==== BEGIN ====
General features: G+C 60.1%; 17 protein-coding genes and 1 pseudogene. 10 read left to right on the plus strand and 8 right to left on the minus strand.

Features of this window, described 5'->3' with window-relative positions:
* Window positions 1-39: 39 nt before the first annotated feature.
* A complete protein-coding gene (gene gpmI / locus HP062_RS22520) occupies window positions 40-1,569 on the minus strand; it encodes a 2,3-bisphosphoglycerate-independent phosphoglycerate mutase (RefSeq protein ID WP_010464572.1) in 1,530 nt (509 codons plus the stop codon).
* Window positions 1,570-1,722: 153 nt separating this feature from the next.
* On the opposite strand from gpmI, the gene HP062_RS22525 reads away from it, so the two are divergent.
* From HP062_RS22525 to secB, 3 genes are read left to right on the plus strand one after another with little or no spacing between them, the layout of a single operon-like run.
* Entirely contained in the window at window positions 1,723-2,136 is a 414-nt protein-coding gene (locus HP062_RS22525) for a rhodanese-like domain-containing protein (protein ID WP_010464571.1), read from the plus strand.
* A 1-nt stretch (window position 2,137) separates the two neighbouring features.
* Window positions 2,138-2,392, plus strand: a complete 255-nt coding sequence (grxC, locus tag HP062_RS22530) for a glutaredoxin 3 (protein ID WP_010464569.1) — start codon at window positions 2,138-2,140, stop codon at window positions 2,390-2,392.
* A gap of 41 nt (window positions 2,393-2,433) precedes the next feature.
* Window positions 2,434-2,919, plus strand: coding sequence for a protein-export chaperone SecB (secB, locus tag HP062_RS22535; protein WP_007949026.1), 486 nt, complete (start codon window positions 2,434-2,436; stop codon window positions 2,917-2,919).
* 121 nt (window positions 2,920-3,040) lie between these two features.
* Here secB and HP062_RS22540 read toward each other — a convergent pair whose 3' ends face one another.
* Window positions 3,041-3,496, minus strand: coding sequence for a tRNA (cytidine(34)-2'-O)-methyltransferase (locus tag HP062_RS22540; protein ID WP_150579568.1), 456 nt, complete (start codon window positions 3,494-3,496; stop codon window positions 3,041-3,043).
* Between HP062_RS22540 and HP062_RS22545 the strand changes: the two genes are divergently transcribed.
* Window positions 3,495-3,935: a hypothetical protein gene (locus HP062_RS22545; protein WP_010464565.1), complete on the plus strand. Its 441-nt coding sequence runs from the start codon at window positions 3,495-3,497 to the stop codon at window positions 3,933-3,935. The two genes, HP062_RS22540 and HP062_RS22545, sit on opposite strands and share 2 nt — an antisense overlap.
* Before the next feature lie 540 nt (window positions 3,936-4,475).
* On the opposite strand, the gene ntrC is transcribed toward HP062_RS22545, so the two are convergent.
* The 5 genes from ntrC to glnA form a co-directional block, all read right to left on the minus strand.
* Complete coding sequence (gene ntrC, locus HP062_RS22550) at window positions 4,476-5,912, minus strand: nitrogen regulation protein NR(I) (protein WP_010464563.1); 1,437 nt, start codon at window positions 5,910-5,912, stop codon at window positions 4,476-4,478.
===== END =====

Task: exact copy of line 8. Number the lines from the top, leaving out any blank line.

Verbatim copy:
* Entirely contained in the window at window positions 1,723-2,136 is a 414-nt protein-coding gene (locus HP062_RS22525) for a rhodanese-like domain-containing protein (protein ID WP_010464571.1), read from the plus strand.